I’ve seen bumper stickers, Facebook memes, and such that generally say, “God won’t give you more than you can handle.” Though it sounds nice it’s not true. That is bumper sticker theology. I don’t recall anywhere in the Bible that says anything at all like that.
I have even seen one that said: “Since God doesn’t give me more than I can handle, then he must think I am a badass to give me what I am going through.” That’s even less true than the first statement.
God has other purposes than to show the world what a badass you are. He has a kingdom and a will and it will come and it will be done.
The story of Job is one of a man getting more than he can handle. Even Job’s wife and friends couldn’t handle it. They had to think that Job was a secret sinner deserving of all that happened. Contemporarily, if you look at those with minds broken by physical and emotional trauma, especially the homeless, they have had much, much more than they can handle.
This brings with it a problem of theodicy– why does God allow bad things to happen to good people? Is God administering evil things to happen to people? To one person molestation, to another a car accident, to another the early death of parents, things that as humans we really can’t handle.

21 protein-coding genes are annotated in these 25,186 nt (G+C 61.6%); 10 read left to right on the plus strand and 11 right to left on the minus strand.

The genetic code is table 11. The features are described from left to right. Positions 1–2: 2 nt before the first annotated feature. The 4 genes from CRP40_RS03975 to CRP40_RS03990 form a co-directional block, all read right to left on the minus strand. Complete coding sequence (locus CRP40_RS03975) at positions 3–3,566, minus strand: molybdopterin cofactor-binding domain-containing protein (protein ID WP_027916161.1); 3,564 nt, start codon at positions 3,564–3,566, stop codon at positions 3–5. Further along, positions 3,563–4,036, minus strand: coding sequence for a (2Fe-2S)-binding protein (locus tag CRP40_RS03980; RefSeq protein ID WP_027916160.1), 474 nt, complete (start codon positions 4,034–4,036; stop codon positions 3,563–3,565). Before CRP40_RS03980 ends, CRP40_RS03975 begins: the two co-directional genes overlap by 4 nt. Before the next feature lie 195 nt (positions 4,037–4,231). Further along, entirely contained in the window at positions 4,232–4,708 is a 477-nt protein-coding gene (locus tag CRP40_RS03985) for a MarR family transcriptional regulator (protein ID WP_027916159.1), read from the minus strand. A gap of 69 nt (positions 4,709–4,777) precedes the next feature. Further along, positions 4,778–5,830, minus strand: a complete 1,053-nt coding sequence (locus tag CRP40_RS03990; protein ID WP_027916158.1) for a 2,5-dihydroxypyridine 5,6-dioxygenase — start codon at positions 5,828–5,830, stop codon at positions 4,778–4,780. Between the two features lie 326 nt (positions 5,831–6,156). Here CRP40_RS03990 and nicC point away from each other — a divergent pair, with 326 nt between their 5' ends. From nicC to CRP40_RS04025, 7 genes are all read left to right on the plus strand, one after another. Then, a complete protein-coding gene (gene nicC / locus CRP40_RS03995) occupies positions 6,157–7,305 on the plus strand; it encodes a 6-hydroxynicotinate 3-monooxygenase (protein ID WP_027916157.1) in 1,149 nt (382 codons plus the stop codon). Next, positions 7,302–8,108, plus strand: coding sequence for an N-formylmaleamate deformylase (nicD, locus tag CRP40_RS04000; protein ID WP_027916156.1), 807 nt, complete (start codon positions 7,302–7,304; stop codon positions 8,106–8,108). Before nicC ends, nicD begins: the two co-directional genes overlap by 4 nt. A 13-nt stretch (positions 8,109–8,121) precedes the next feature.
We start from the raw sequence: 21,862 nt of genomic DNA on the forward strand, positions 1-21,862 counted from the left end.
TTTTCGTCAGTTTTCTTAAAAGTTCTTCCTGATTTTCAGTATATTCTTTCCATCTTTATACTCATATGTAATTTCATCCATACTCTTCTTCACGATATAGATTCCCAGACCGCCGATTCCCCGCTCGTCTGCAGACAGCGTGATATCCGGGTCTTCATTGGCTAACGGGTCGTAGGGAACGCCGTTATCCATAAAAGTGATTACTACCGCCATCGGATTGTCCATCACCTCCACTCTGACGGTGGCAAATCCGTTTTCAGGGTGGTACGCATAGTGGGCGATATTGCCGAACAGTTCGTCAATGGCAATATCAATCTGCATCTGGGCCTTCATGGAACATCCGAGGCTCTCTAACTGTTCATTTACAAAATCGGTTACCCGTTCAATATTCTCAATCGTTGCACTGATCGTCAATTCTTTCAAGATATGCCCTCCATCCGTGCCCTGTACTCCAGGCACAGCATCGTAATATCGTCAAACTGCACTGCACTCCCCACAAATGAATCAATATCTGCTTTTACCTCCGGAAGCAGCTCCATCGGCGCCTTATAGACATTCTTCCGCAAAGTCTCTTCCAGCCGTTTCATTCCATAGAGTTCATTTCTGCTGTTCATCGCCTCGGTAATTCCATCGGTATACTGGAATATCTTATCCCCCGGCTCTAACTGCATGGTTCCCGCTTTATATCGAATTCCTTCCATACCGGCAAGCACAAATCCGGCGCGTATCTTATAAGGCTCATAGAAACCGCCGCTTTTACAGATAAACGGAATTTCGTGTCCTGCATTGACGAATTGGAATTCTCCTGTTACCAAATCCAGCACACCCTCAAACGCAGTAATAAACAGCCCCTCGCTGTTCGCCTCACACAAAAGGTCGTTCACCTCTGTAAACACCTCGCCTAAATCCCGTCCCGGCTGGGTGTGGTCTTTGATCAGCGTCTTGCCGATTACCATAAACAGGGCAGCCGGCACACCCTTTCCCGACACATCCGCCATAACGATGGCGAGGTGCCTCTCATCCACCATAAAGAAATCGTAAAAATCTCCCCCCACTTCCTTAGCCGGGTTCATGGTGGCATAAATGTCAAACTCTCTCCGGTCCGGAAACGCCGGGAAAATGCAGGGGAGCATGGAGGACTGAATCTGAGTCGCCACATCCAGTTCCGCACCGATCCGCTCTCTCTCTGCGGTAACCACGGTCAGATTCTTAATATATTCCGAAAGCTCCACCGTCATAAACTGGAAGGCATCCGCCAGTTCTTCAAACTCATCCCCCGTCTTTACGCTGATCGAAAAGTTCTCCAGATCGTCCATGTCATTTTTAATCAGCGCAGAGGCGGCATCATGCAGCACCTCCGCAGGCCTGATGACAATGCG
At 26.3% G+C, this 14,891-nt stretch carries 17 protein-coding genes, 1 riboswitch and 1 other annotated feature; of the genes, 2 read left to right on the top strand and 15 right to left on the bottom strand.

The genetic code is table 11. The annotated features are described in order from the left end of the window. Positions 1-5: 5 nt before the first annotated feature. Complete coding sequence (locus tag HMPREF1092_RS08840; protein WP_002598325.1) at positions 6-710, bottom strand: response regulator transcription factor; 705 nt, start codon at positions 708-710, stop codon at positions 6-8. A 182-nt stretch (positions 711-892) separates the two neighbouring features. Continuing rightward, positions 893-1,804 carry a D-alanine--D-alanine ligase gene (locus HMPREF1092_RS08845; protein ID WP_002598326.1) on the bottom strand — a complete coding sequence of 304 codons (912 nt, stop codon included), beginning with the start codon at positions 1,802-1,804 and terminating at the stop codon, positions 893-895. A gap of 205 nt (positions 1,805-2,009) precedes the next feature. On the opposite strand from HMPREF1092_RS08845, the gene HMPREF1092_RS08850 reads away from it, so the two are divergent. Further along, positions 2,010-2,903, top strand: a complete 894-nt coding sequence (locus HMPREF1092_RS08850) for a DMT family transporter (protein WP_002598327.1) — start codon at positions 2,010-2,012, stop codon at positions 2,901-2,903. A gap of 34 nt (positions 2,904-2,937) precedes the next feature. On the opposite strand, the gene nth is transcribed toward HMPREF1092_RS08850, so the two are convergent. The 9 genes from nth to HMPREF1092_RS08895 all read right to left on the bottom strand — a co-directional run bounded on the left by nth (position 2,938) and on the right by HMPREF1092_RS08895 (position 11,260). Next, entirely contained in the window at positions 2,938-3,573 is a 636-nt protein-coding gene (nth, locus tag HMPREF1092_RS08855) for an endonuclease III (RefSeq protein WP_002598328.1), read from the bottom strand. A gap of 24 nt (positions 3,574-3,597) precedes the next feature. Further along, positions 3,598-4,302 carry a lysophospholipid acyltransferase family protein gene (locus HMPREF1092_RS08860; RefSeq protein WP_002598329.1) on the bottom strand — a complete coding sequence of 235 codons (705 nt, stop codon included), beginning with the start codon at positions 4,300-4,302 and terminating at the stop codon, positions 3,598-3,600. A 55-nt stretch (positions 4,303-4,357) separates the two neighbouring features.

There is evil in the world, but to say God causes it is untrue. God allows evil to happen, but that is different than causing it.
Paul writes, “And we know that for those who love God all things work together for good, for those who are called according to his purpose” (Romans 8:28). This means all things, even bad things, are worked for the good of God’s people. Crazy to think that God has this spiritual Judo that can turn the worst things into good ends. Evil cannot thwart God’s will or purpose.
In 2 Corinthians 12 Paul famously writes about an affliction he has (many scholars think it may have been poor eye sight), but Paul asks God to remove this affliction:
Three times I pleaded with the Lord about this, that it should leave me. But he said to me, “My grace is sufficient for you, for my power is made perfect in weakness.” Therefore, I will boast all the more gladly of my weaknesses, so that the power of Christ may rest upon me. For the sake of Christ, then, I am content with weaknesses, insults, hardships, persecutions, and calamities. For when I am weak, then I am strong.
That is not the writing of a man who thought he was a badass, of a man who thought he could handle the hard stuff in his life. This is a man who is identified with Christ. A man who is identified with Jesus, who in the utmost agony and shame of being stripped naked, beaten and hung up on a crucifix to die turned it around into the ultimate defeat of death and sin.
God’s power is made perfect in weakness.
What weakness do you need God’s power in?